If Arkansas is going to be an unlikely world-beater this fall, or even a better than average bunch, the onus rests upon ball, and by extension, clock control. That’s something we’ll observe in this space throughout the course of the season.

The irony of Bret Bielema and Auburn honcho Gus Malzahn having a rather notorious philosophical dispute about high-speed offense is that Bielema and offensive coordinator Jim Chaney can and should cull some basics from the Auburn archetype. Malzahn took over a program in seeming ruin last year and did what he always does: power-run the hell out of it, keep the defense winded and chuck it only when the opportunity avails itself. The method to Malzahn’s madness is generating the most plays possible within 60 minutes of game clock and Chaney isn’t about to adopt that modus operandi, but Auburn covered a lot of its deficiencies last fall by simply leaving them on the sidelines. Nick Marshall is a pretty average thrower, but Tre Mason was an exceptional workhorse back and he had ample support. It all clicked, and their luck was pretty damned unfathomable, too, as has been documented.


There’s a sporting chance that Marshall’s recent scrape with the law keeps him shelved for the opener against the Hogs in late August. If that happens it primarily deprives the Tigers of their field general and the guy who makes the machine run, far more than it robs them of a gunslinger. He can throw it OK and Sammie Coates is a fine top target, but both succeeded because of the element of surprise. Coates has the physical traits of a potential NFL star, but Marshall’s professional makeup is arguable at this point.

Lest anyone confuse Brandon Allen (or whomever ends up starting under center for the Razorbacks) with Marshall, the Hogs are so thin defensively and so robust in the backfield that it makes perfect sense for Chaney to eyeball a five- to seven-minute edge in time of possession every week. The quick-strike Petrino brand was fine getting off the field in a hurry: Skill people were in abundance, pacing and timing were the focus and six was six, regardless of whether it took 10 seconds or 10 minutes to get it.


Neither Alex Collins nor Jonathan Williams had the appearance of a Mason-like bellcow last year despite their gaudy numbers, but it wasn’t entirely their fault. There wasn’t any consistency to the Hog attack through the nine-game losing streak and that was a function of numerous ailments. Bad blocking, dropped passes and killer turnovers were the only things you could genuinely count on in 2013. These backs, along with dynamo Korliss Marshall and veteran Kody Walker, do present the proverbial advantage on paper, so exploiting it is critical.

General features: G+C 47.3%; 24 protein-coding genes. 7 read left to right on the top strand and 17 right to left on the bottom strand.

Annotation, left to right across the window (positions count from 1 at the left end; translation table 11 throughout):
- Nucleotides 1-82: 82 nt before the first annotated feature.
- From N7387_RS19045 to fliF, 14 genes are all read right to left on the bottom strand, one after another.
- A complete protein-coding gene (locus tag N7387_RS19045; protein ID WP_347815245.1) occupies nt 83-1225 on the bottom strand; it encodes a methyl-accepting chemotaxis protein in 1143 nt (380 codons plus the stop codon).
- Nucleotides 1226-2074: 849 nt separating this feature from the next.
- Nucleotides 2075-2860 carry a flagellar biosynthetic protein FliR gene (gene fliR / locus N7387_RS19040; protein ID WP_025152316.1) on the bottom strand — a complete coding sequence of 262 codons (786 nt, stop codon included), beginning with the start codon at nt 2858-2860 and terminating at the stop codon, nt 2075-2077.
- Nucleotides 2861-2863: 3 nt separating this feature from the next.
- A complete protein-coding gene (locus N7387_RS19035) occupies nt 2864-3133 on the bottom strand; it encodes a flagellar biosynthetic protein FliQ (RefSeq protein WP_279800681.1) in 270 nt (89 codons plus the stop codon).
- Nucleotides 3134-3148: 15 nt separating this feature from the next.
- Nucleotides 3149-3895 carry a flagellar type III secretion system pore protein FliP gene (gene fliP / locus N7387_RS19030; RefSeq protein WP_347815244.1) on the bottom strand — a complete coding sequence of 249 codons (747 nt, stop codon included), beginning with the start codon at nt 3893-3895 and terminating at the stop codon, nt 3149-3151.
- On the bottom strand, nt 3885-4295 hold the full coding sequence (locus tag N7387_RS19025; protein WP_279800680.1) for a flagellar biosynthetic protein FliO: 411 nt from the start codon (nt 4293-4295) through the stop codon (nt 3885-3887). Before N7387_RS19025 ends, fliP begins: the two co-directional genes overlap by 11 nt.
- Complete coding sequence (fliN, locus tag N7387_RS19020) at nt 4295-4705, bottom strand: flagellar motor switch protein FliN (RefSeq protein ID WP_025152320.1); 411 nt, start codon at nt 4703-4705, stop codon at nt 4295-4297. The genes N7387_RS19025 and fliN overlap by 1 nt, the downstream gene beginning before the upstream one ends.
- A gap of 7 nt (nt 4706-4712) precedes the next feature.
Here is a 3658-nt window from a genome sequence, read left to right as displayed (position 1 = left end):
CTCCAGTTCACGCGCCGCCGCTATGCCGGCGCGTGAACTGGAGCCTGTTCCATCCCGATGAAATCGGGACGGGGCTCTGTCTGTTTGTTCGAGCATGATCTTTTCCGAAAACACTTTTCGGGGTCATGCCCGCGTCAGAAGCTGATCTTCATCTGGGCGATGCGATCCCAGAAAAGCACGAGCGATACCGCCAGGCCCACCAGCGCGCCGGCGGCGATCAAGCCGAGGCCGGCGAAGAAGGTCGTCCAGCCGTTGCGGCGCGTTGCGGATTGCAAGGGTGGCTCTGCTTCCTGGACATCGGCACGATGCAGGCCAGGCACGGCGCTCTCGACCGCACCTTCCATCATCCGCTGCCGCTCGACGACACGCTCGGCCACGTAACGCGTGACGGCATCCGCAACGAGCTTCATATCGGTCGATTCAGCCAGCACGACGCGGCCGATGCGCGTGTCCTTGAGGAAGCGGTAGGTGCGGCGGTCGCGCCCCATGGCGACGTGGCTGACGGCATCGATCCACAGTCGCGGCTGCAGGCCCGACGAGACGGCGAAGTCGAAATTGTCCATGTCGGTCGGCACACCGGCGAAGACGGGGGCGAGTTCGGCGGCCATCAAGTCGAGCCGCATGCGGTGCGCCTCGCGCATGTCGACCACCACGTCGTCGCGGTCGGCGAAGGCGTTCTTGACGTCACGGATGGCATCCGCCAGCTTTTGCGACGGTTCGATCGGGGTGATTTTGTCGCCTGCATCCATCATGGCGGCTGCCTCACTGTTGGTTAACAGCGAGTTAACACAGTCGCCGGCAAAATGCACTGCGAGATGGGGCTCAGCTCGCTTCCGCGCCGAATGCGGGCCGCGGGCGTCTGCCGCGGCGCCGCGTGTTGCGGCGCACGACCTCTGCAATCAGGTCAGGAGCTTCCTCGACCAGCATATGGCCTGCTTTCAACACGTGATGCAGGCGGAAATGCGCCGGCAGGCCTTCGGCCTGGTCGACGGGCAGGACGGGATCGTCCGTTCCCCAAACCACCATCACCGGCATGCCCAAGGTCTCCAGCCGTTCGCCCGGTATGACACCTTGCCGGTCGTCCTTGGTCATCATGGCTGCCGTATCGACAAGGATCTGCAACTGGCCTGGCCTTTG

And though it might well be a stretch to think Arkansas can replicate Auburn’s success of a year ago, consider that the Tigers were 3-9 and 0-8 in 2012, just like Arkansas was last season. And everyone under the sun projected Malzahn’s first team to be only marginally better than that because of the major question marks that seemed to exist. Could the inexperienced Marshall take the reins in a passable manner? Could Mason be durable enough to pound away for 300 carries or so? Would a decent defensive line adequately mask a rather pedestrian secondary? The answer to those questions ended up being in the affirmative, emphatically and shockingly.


The “why not us?” mentality that likely pervaded the Auburn locker room last year has to be on the tip of the coaching staff’s collective tongue this season. Play the card full tilt and draw from that recent history. Give Allen chances to thrive instead of saddling him with bad odds on third and long. Make Collins and/or Williams, and Marshall, too, a downhill monster. Invest confidence in a sizable and once highly touted slew of offensive linemen and lean on your pass rushers.

As Pearls goes into a full-tilt season prediction mode in the coming weeks, be mindful of the fact that Arkansas did mature somewhat late last year as the previous column noted, and that there’s positive precedent for a quick turnaround. Hope always springs eternal in August, right?